Ensuring Your Digital Twin Remains Relevant
What exactly is a Digital Twin?
A digital twin is a virtual model designed to accurately reflect the behaviour of interest of a physical object. The object being studied, for example, a wind turbine, is designed with various sensors related to vital areas of functionality. These sensors produce data about various aspects of the physical object’s performance, such as energy output, temperature, weather conditions and more. This data is transferred to a digital twin model to derive useful information on the performance of the system.
Digital twin technology can help various industries overcome challenges to more accurately track and manage emissions and help achieve their decarbonization goals.
There have been numerous and varied discussions about digital twins and their ability to assist different industries to optimize their operations and minimize Greenhouse Gas (GHG) emissions.
The Process Ecology differentiation.
Process Ecology has helped clients in the oil & gas sector develop digital twin models of various physical assets (pipelines, gas processing facilities, etc.) that capture key parameters related to emissions and production. The objective of the digital twin needs to be clearly defined because there is no such thing as a digital twin that would help answer all your questions. Let alone provide all solutions.
Process Ecology’s approach to R&D.
The most important consideration in designing and implementing a digital twin model is to select the key features of the facility/asset that must be included and those of secondary relevance that may be excluded.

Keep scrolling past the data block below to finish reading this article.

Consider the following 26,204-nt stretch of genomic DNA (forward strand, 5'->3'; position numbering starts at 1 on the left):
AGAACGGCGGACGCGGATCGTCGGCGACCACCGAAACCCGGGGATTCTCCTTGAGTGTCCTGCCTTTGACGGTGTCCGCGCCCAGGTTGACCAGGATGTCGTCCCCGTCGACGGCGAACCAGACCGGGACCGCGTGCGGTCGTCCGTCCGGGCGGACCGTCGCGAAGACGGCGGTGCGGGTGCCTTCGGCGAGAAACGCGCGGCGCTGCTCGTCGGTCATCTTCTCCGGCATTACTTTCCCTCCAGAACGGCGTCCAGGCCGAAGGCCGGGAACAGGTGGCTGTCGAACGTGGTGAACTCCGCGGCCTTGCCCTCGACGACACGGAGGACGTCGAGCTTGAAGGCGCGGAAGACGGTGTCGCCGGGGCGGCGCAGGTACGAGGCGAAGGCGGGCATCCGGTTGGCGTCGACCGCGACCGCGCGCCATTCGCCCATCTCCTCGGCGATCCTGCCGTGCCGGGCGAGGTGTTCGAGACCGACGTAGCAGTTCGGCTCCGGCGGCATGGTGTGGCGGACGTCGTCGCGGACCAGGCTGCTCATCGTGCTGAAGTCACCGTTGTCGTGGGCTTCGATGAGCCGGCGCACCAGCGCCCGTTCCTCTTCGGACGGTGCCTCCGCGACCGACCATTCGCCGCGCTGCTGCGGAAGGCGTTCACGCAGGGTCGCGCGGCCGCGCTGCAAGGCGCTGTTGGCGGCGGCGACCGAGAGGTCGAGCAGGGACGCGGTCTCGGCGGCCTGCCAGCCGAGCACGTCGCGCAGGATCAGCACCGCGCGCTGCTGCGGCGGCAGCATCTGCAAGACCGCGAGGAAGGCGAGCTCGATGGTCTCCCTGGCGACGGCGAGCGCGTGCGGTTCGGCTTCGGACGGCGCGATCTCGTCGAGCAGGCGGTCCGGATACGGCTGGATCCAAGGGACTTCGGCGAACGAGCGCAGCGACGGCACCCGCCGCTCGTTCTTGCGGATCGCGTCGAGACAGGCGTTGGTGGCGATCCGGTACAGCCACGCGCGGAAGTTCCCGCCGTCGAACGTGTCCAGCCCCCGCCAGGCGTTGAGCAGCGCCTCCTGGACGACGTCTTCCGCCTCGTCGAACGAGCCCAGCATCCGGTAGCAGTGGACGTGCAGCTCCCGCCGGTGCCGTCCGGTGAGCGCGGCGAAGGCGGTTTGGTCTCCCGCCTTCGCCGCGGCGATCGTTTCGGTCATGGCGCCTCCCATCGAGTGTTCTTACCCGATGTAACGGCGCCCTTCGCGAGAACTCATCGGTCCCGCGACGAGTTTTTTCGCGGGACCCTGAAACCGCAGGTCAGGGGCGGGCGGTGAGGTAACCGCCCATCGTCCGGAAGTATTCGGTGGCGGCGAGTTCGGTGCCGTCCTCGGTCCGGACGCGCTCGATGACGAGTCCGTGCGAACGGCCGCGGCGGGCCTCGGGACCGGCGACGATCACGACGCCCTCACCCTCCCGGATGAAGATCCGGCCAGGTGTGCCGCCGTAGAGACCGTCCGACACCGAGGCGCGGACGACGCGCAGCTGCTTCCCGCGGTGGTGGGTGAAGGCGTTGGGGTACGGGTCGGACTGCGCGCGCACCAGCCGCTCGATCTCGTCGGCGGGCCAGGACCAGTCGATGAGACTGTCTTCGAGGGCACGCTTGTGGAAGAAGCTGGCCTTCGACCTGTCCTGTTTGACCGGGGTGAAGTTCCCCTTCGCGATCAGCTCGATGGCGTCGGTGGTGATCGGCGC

The level of detail that is required for the goals of the model and is consistent with the available data dictates that the model should only be as detailed as necessary and not more, even if it is feasible to continue adding more details.
Keep it simple.
The best way to achieve this sweet spot is to proceed in steps starting with a simpler model and adding details as the responses are analyzed and major shortcomings are identified.
Process simulation models have been available for decades and have been used successfully to design and optimize processing systems of varying complexity. A challenge that has restricted the value that can be obtained from these models is to keep the model updated as the facility evolves over time.
Therefore, a digital twin cannot survive for long in isolation and needs to be integrated to plant data. For the case of emissions tracking, not only historical data (operating conditions and flow rates) but also field data capture systems that deliver operating hours, fluid compositions, measured volumes, and emissions surveys. All information must be supplemented with ongoing discrete event information such as equipment blowdowns, relief events, flaring events, equipment and device replacement/retrofits, turnarounds and include reliability-driven events.
Collaboration is key to hitting that sweet spot.
A collaborative approach between digital twin builders and facility experts is essential for the successful delivery of a valuable tool that can assist industry in their evaluation and tracking of their emissions performance over time.
While a digital twin has the potential to become a valuable tool to manage emissions, it is essential to understand the context of its operation, in particular aspects related to systems integration, workflows and model maintenance to build an effective emissions management strategy.